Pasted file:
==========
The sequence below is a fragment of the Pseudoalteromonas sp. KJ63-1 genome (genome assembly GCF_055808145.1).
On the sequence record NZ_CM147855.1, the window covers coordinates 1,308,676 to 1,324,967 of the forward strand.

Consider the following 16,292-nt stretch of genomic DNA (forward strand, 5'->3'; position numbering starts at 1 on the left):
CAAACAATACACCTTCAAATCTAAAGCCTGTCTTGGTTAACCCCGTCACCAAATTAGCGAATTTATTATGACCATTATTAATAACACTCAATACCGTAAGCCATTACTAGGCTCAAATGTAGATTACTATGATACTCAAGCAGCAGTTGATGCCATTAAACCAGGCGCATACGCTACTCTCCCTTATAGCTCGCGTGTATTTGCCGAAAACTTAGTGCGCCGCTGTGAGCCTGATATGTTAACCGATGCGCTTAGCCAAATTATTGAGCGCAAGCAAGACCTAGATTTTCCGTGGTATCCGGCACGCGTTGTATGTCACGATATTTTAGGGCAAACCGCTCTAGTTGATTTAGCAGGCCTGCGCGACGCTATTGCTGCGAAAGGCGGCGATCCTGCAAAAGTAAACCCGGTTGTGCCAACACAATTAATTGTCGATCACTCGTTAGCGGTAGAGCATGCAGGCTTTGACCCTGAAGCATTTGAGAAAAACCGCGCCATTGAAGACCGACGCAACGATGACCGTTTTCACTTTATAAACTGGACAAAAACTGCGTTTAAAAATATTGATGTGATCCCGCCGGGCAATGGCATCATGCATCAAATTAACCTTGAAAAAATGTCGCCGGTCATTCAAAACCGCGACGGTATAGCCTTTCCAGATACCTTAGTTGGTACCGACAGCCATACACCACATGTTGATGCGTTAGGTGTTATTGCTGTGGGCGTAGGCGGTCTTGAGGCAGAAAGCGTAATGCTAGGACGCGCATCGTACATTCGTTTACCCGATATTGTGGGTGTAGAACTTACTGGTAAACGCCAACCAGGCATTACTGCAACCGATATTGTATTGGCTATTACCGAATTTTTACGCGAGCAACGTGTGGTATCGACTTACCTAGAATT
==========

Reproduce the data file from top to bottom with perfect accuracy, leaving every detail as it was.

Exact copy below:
The sequence below is a fragment of the Pseudoalteromonas sp. KJ63-1 genome (genome assembly GCF_055808145.1).
On the sequence record NZ_CM147855.1, the window covers coordinates 1,308,676 to 1,324,967 of the forward strand.

Consider the following 16,292-nt stretch of genomic DNA (forward strand, 5'->3'; position numbering starts at 1 on the left):
CAAACAATACACCTTCAAATCTAAAGCCTGTCTTGGTTAACCCCGTCACCAAATTAGCGAATTTATTATGACCATTATTAATAACACTCAATACCGTAAGCCATTACTAGGCTCAAATGTAGATTACTATGATACTCAAGCAGCAGTTGATGCCATTAAACCAGGCGCATACGCTACTCTCCCTTATAGCTCGCGTGTATTTGCCGAAAACTTAGTGCGCCGCTGTGAGCCTGATATGTTAACCGATGCGCTTAGCCAAATTATTGAGCGCAAGCAAGACCTAGATTTTCCGTGGTATCCGGCACGCGTTGTATGTCACGATATTTTAGGGCAAACCGCTCTAGTTGATTTAGCAGGCCTGCGCGACGCTATTGCTGCGAAAGGCGGCGATCCTGCAAAAGTAAACCCGGTTGTGCCAACACAATTAATTGTCGATCACTCGTTAGCGGTAGAGCATGCAGGCTTTGACCCTGAAGCATTTGAGAAAAACCGCGCCATTGAAGACCGACGCAACGATGACCGTTTTCACTTTATAAACTGGACAAAAACTGCGTTTAAAAATATTGATGTGATCCCGCCGGGCAATGGCATCATGCATCAAATTAACCTTGAAAAAATGTCGCCGGTCATTCAAAACCGCGACGGTATAGCCTTTCCAGATACCTTAGTTGGTACCGACAGCCATACACCACATGTTGATGCGTTAGGTGTTATTGCTGTGGGCGTAGGCGGTCTTGAGGCAGAAAGCGTAATGCTAGGACGCGCATCGTACATTCGTTTACCCGATATTGTGGGTGTAGAACTTACTGGTAAACGCCAACCAGGCATTACTGCAACCGATATTGTATTGGCTATTACCGAATTTTTACGCGAGCAACGTGTGGTATCGACTTACCTAGAATT